Yellowstone Microbrews

As I mentioned earlier this week, Shaun and I spent the last week traveling through Wyoming and Montana on a Yellowstone Park adventure with the Humiston side of the family. Breathtaking views, wildlife at every turn, and whitewater rafting dominated our week in Yellowstone, and if you have the means, I highly recommend making the trip.

But when you're distracted by views like this...

and this...

well let's just say that food isn't exactly at the forefront of one's mind...even for me. I know, how can that even be possible? But let's just say that there were a lot of car snacks.

It was, however, the land of the microbrews. Whether lagers or pale ales, the great states of Wyoming and Montana were not without their locally brewed favorites. One of our favorites was Moose Drool Brown Ale. Since I'm immediately wooed by a quirky name and had made it my mission to see this elusive animal during the trip, this was a must try and became one of our favorites of the week.

On our first night in Jackson Hole, Wyoming, we dined at the Million Dollar Cowboy Bar, serving up burgers and beer. With a bison and elk burger in our tummies, we also sampled the local brew, appropriately deemed Million Dollar Cowboy Bar Beer.

And since I just had to be different, I ordered the Snake River Pale Ale, named for the local Snake River. While I always enjoy a taste test, I also realized that pale ales are just not for me as their spiciness overpowers the simple beer flavor.

Once we got into Gardiner, Montana, we picked up a Grand Teton Blonde Ale. And yes, that is a naked lady on the label. But it was the first organic beer I've ever tried!

And how could I pass up a lunchtime regional brew like Rainier, mountain freshly brewed and on special for a mere $1.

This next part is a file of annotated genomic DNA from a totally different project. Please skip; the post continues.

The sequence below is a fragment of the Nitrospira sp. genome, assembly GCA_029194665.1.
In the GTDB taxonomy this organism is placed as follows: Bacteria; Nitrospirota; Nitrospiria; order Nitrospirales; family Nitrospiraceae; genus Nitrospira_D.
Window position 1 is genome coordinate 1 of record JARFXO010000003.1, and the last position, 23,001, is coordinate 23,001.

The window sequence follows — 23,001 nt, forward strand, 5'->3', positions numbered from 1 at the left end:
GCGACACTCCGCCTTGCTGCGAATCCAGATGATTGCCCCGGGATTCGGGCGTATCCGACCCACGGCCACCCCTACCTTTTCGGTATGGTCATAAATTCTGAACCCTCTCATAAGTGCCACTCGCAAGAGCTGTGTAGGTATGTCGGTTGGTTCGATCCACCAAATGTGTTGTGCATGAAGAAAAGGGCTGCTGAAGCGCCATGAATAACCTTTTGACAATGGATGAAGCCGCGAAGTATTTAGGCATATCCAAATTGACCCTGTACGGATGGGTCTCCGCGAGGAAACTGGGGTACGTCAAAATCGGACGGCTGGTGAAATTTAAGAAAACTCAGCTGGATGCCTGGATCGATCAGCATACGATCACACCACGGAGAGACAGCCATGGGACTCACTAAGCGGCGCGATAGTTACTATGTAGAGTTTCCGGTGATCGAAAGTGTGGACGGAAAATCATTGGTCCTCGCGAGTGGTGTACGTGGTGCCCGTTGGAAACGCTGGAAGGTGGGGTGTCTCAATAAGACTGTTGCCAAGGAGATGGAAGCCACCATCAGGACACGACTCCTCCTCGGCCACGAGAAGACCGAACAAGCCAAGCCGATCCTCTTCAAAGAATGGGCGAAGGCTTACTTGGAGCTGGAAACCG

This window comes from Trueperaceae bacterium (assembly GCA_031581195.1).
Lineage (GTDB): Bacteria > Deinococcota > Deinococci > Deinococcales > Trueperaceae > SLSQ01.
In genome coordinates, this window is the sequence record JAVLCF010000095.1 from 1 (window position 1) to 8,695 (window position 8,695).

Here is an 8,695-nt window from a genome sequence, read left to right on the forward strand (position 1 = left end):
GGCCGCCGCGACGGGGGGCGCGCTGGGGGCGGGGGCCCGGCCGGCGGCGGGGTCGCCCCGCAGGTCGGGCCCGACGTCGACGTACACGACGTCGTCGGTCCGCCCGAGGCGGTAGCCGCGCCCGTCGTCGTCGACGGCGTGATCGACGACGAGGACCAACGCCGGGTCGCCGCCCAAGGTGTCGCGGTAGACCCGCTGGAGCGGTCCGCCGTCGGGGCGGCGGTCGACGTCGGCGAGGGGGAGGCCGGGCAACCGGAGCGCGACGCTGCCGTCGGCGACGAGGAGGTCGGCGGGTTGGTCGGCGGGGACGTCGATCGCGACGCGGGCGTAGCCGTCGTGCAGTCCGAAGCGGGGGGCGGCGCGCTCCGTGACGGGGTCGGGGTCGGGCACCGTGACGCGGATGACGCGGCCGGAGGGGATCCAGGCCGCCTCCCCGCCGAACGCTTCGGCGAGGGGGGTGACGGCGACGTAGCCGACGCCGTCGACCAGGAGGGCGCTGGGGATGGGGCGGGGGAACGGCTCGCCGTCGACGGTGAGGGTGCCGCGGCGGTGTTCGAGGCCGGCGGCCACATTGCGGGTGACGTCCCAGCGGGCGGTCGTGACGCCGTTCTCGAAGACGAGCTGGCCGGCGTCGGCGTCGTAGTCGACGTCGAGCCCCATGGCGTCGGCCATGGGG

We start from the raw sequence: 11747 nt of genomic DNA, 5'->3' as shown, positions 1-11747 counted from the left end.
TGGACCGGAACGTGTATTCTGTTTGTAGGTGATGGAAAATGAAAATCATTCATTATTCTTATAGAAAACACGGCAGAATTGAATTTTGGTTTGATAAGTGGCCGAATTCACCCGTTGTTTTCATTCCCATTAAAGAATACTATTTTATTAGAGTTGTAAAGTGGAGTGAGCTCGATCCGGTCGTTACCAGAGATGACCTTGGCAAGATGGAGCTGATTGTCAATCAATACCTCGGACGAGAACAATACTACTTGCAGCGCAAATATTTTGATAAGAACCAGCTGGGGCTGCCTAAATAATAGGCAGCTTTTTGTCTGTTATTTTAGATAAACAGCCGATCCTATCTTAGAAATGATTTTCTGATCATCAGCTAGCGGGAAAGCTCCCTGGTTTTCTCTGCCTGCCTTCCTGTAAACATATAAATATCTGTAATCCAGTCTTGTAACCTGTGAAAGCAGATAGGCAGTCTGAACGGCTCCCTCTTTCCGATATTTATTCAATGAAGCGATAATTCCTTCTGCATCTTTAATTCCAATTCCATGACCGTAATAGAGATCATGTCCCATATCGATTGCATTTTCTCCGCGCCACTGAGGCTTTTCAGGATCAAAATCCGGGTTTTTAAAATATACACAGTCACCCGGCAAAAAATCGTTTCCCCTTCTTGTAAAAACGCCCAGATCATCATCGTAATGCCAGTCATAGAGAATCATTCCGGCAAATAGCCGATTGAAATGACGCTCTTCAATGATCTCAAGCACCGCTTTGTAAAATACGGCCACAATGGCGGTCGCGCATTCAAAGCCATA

All of this is not to say that I didn't indulge in some local fare, just a little bit. With barbecue grub at every turn, could you blame me? My favorite dinner consisted of tender beef brisket, sweet potato fries and sweet baked beans. It was enough to do a body good...and sleepy.

Aside from microbrews, barbecue and some car snacks including cashews, granola bars and craisins, the food was plentiful but took a back seat. In addition to the amazing natural views, we were constantly being followed around by furry creatures like this...

and this...

Seeing them roam free was enough to make even a major carnivore like myself contemplate vegetarianism.

So there you have it. A little round up of our favorite microbrews in and around Yellowstone Park as well as some gratuitous footage from the trip since, hey, it's some pretty decent eye candy, isn't it? And speaking of gratuitous, check out this last one of Shaun and me by the Yellowstone River in Montana.

Not too shabby, huh? But what I really want to know is, have you traveled this summer? Have you sampled the local eats? It's always my mission to get a feel for what the locals frequently dine on!

*For some more microbrew fun, check out my Antigua roundup!

World Cup Fare

I don't know about you, but I spent Saturday cheering on the USA, wearing one of Shaun's many USA jerseys, and eating enough buffalo wing dip to feed a family of five (more on that later). Though it was a sad turn of events, it got me thinking about World Cup 2006, when Shaun and I somehow scored first round tickets through the crazy FIFA lottery system and trekked over to Germany for our first Euro vacation.

With tickets to 2 of the 3 first round games, we made the plan to do a 3 city tour, spanning Germany and France. The trip began in Cologne, Germany. With fan fare unlike any I've other seen, there wasn't a whole lot to do in Cologne aside from walk the pop-up street fairs in honor of the World Cup and park ourselves at outdoor cafes for hours on end, watching games, drinking Kolsch (the official brew of Cologne) and eating wiener schnitzel and frites until our stomachs begged us to cease. Yeah, it was pretty great.

In a land where it's cheaper to buy a pint of beer than a glass of water, we sampled all of the local goods. From gelato with bits of ice cream cone mixed into it...To neverending bratwurst...